By Leia Michele Toovey- Exclusive to Potash Investing News
Potash inventories, which have recently been well below the previous five year average, eased off last month rising by 396,000 tonnes to just below 2.5 million tonnes. Inventories are now 11 percent above the previous five year average. This is not necessarily a signal of decreasing demand. In fact, according to many producers demand is picking up.
Strong demand from farmers is the reason behind K+S Ag’s recent increase in potash prices to $400 per tonne, the second increase in potash prices over the last several months. Behind the increase, K+S Ag cites climbing demand from China, India, and surprisingly, Europe. European farmers are still coming to the market, despite the fact that the Euro has been really weak over the past few months. Potash is priced in US dollars, so a weak Euro means more expensive potash for European purchasers. K+S’ last price increase was in March.
Potash prices have been slow to rebound, and according to chemicals and agriculture analyst David Begleiter, changes in market fundamentals are necessary before the price of potash can come even close to competing with its previous highs. Mr. Begleiter claims that an additional 5-7 million tonnes of global potash demand is necessary before the price for the crop nutrient will increase. “Globally we are going to be in the 48 million to 50 million-tonne range for potash consumption in 2010. Until we get another 5 million to 7 million tonnes of demand, we will not have a tight market and potash prices will likely not appreciate. This doesn’t even take into account additional potash capacity, which could total more than 10 million tons over the five years, or 20%-plus of current capacity,” the analyst commented.
Dmitri Rybolovlev’s recent sale of 53.2 percent of Uralkai stock to an investors group, led by Mr. Kerminov, has led to rumours of a significant merger in the potash industry. Mr. Kerminov owns a 20 percent stake in Russia’s other large potash producer, Silvinit. Kerminov holds a great deal of power in Russia and local analysts claim that he could easily use his political muscle to facilitate a merger. The potential merger of Uralkali and Silvinit may create the world’s second largest potash producer.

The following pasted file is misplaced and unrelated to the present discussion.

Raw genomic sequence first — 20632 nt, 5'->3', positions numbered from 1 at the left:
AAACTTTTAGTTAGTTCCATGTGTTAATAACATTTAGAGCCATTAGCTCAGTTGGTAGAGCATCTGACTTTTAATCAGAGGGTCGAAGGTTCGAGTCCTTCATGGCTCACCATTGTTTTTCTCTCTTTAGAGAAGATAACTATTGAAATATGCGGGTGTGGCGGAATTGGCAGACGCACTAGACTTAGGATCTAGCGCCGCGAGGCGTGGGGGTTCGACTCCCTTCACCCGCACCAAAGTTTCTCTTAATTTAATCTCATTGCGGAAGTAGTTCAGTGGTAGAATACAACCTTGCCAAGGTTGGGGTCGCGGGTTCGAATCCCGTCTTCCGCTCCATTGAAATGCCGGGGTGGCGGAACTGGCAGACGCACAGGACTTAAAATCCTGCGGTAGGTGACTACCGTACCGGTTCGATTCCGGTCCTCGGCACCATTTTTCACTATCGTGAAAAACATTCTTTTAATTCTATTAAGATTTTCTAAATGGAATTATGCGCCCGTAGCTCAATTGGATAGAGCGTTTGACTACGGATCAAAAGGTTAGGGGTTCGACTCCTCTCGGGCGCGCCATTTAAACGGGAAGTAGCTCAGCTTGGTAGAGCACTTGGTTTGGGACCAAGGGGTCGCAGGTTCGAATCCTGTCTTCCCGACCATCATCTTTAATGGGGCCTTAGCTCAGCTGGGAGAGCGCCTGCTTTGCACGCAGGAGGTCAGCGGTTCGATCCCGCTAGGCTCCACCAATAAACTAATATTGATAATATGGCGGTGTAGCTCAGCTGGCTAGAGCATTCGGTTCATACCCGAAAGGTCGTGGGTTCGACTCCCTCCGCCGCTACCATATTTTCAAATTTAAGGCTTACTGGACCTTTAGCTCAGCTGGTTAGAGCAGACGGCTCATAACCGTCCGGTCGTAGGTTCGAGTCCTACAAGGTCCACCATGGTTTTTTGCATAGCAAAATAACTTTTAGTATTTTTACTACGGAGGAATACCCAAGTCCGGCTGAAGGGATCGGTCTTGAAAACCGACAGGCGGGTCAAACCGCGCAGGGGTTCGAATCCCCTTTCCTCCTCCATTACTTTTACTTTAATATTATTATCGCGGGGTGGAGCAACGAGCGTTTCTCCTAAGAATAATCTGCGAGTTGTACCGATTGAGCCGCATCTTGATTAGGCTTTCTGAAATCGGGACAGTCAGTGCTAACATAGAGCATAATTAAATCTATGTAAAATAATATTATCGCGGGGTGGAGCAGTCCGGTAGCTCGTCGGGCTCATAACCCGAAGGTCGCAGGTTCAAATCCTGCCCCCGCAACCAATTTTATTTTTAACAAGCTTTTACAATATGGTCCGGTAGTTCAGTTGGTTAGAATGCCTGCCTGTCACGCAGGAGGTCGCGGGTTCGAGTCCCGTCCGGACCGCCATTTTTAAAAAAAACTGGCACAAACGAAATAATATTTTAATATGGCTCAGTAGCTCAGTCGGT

A merger between potash miners Uralkali and Silvinit will further consolidate the sector, with five major players controlling two-thirds of global potash production. The potash industry is frequently scrutinized for having relatively few players. Other major potash producers Belarusian, Israel Chemicals, Mosaic (NYSE: MOS) and Agrium (NYSE:AGU) contributed 14.7 percent, 13.2 percent, 11.1 percent, and 4.1 percent of total potash production, respectively. Russian giants, Silvinit and Uralkali had a 10.3 percent and 7.6 percent respective share in the world’s potash production. Uralkali and Silvinit would have 11.5 million metric tonnes of capacity, challenging Potash Corp. of Saskatchewan Inc. (NYSE:POT). About $11 billion of fertilizer and agricultural-chemicals mergers and acquisitions have been announced or completed since the end of 2008. BHP Billiton Ltd. and Vale SA, the world’s two largest miners are among companies buying fertilizer assets
Mosaic, is reportedly in talks to buy Mexican rival Grupo Fertinal. Grupo Fertinal’s phosphate resources are the prize for Mosaic, which makes about 10 percent of the global supply of potash fertilizer and controls 13 percent of the global supply of phosphate fertilizer. The acquisition would give Mosaic an entry into the Mexican market, and a new supply of phosphate. The deal is rumoured to be valued at approximately $1 billion, Mosaic reported more than $2 billion in cash and equivalents at the end of its third fiscal quarter in February. Mosaic also predicts that demand for fertilizer will increase as farmers are called upon to grow more food for more people. Increased demand for biofuels such as corn-based ethanol also contributes to the prediction for more fertilizer. Deal talks are rumoured to have been in the works for the past 6 months.
With help from Assistant Editor Vivien Diniz